# What does it mean for an inner product to induce a norm?

I'm working on a problem set and am trying to understand the concept of "induced norms":

Let's say I have a space of $$M \times N$$ matrices (I'm interpreting this as the collection of all real-valued $$M \times N$$ matrices). Let's say I want to convert this space into an inner-product space using some inner product $$\langle A, B\rangle$$. I now have some inner-product vector space where each matrix pair has an associated value produced by the inner product. For those interested, the provided inner product is $$\operatorname{trace}(A^{T}B)$$.

The problem then goes on to state that the provided inner product induces a norm.

What does it mean to induce a norm? And is this an induced norm on the original $$M \times N$$ matrix space? Or the inner-product space?

The norm induced by an inner product $$\langle, \rangle$$ is by definition $$||v|| = \sqrt{\langle v,v\rangle }.$$ You can check that the inner product properties imply that this really is a norm.

You have a hierarchy that's useful to remember when dealing with topology. From the most precise to the most general:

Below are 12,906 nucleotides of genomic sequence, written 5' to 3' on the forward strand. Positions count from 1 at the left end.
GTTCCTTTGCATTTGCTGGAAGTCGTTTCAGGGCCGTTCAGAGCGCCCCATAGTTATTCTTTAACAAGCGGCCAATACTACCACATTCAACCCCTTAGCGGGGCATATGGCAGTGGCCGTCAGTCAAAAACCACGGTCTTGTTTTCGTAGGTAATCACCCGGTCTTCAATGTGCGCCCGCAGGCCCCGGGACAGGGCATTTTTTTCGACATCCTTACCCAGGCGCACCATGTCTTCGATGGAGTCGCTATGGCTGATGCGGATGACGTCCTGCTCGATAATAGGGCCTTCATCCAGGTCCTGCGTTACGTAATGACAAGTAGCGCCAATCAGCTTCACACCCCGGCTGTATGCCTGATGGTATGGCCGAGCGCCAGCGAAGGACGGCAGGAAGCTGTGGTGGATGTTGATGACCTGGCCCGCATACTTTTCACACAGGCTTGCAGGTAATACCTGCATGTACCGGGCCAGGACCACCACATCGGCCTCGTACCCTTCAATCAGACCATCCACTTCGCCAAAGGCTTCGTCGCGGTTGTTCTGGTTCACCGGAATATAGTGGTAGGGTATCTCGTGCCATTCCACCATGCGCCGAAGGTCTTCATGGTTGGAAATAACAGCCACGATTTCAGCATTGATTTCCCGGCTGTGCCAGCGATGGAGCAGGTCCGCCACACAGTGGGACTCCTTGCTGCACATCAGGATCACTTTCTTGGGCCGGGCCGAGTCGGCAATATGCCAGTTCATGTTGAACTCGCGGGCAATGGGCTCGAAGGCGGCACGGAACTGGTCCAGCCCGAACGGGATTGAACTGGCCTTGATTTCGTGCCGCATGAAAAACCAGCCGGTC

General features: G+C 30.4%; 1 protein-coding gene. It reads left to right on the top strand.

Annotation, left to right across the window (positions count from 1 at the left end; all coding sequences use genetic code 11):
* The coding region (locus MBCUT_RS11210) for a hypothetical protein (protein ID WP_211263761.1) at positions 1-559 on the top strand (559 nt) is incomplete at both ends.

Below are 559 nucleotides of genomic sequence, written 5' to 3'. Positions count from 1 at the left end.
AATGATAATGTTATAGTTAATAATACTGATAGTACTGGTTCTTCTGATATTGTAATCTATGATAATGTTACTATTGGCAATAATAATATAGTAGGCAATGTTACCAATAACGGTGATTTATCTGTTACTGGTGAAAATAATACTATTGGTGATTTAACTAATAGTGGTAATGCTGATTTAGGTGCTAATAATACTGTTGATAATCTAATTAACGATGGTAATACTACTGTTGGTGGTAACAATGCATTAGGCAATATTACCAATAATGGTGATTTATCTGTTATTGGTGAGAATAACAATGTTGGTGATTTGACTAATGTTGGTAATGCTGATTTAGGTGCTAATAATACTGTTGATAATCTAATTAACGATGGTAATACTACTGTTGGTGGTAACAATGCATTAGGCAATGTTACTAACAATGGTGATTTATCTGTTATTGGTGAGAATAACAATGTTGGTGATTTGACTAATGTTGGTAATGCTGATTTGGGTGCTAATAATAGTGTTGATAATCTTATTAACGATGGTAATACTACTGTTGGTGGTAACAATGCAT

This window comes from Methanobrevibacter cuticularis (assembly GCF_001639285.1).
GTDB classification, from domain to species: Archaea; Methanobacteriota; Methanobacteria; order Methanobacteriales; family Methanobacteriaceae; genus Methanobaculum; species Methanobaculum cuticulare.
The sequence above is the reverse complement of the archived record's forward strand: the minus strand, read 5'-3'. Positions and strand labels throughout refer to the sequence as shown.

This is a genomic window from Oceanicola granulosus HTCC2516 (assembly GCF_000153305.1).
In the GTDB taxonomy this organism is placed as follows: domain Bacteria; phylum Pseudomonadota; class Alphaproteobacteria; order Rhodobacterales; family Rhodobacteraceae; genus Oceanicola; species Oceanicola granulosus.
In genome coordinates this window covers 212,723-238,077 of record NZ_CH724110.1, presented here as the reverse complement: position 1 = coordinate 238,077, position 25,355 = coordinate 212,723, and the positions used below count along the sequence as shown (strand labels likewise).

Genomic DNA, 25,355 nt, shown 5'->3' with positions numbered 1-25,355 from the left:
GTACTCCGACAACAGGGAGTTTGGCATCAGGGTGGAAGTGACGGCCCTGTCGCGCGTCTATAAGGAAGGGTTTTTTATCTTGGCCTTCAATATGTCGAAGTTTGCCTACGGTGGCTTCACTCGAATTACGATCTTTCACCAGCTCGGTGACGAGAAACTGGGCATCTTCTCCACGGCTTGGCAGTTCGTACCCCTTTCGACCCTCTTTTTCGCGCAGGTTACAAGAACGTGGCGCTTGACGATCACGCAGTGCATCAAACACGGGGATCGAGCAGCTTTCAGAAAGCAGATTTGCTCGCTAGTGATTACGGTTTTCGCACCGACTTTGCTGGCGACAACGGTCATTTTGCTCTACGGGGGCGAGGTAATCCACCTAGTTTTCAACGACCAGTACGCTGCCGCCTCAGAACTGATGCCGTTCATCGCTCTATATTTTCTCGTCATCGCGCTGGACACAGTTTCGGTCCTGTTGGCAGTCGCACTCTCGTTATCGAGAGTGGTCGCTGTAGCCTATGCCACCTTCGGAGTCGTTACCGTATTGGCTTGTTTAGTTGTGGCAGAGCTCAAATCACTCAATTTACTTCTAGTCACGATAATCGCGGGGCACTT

Inner product => norm => metric => topology

But none of these go the other way around (some topological spaces are not metric spaces, some metric spaces are not normed spaces, and some normed spaces are not euclidean spaces (IPSs)).

The standard topology (also called the euclidean topology) over $$\mathbb{R}^n$$ is that which is generated by the inner product, the 2-norm, the euclidean metric.

Inner product => norm:

$$\| v\| = \sqrt{\langle v, v \rangle}$$

Norm => metric: $$d(x, y) = \| x - y\|$$

Metric => topology (over a manifold $$M$$):

$$\tau \subset \mathcal{P}(M), \tau = \{ \bigcup_{i \in I} B_{r_i}(x_i) \; | \forall I\}$$

where $$I$$ is an arbitrary indexing set, and the $$B_r(x)$$ are the open balls centered in $$x$$ of radius $$r$$. The metric is what allows us to define this radius. So $$\tau$$ is the topology using as basis the open balls of $$M$$.